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Mar 2017

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In the first and second articles in our S.P.A.R.C.S. series, we introduced you to three elements which form the heart of the S.P.A.R.C.S. framework: ambition, revenue and results.

In this article, we focus on the ‘C’ of S.P.A.R.C.S. – Culture and discuss five cultural barriers to digital transformation that we’ve seen across different organisations. We then offer some recommendations on how to overcome them.


So what are these five common cultural barriers?

The Awareness Barrier – Do we need to become more digital?

Your leadership may be asking themselves: “Do we need to do more digitally?”, but this alone is not enough to spur digital transformation. Throughout the company, the answer to this question might still be “I don’t think so” or “I wasn’t aware of the need to go digital”. Besides lack of awareness, there might also be considerable resistance to going digital throughout the company – the typical why rock the boat mentality.

Our Approach – Illustrate the value of digital transformation to your team members responsible for going digital. For example, you could use internal and external case studies of digital transformation success to inspire and educate team members about the benefits of going digital. Plant the seed of digital transformation by showing stakeholders how their business can win in an increasingly digital world. Alternatively, why not ask them to imagine the risks of not changing with a world that is becoming more digital by the minute?  

Luncheon learning sessions and inspirational guest lectures are other interactive ways to raise awareness about going digital. These will allow your team to envision the power of digital transformation from those who have been in it and doing it for some time.

The Desire Barrier – Do we want to become more digital?

This is perhaps the toughest barrier to overcome. This barrier kicks in when people are aware of the need for digital transformation, but do not really have the desire to make that digital shift. Quite often, such a desire is missing because of some inner fear, uncertainty or anxiety over what the digital transformation may mean for them and their role. Outwardly, this anxiety can manifest itself as either passive inertia (“Yes, we must go digital. Let’s meet in the future to decide what to do.”) or mere ignorance (“Oh, was it my job? I thought it was someone else’s…”)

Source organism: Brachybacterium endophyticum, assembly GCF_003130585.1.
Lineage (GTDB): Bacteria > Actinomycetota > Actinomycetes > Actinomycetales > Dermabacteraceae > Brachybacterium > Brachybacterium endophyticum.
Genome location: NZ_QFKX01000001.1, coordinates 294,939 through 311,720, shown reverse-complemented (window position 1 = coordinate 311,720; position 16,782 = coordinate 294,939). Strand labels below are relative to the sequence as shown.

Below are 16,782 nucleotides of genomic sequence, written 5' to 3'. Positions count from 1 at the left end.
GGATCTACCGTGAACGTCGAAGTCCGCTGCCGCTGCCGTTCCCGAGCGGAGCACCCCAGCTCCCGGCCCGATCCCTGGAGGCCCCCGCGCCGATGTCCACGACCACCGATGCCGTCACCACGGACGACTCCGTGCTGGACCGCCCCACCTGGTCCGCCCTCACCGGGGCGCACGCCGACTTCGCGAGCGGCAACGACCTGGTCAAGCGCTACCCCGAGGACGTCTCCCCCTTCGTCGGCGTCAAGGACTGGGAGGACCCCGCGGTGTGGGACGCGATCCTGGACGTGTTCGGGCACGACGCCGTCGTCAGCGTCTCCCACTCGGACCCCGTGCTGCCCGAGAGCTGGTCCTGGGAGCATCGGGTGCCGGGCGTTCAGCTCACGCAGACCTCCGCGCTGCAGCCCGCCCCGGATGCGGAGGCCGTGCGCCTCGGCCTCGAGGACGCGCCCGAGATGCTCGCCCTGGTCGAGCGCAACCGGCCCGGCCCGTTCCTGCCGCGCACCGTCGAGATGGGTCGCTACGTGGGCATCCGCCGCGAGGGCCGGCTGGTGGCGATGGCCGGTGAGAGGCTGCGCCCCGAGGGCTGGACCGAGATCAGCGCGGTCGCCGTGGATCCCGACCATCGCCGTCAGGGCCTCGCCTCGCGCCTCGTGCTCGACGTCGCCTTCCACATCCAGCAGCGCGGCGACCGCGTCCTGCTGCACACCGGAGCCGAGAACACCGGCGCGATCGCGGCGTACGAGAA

Our Approach – The best way to break the desire barrier is to calm your stakeholder’s anxieties. No matter how amazing the digital opportunity seems for the person championing it, it might seem like more effort than it is worth to other stakeholders. So, until you can truly discover and deal with these anxieties, digital transformation will not take place at scale.

Here’s how a world-renowned pharma company solved its stakeholder’s anxieties over going digital. This may seem counter-intuitive, but they started rewarding the ‘Greatest Digital Fail’ of the year. This encouraged a company culture of experimenting and overcoming fear. Anxieties were turned into a desire to innovate and learn.

The Knowledge Barrier – Do we know how to become more digital?

This is a classic case of “I know I have to do it (awareness), and now I’m a bit more open to doing it (desire), but I don’t know how to do it.” Awareness and desire to ‘go digital’ mean nothing without actual knowledge of how to digitise your current processes.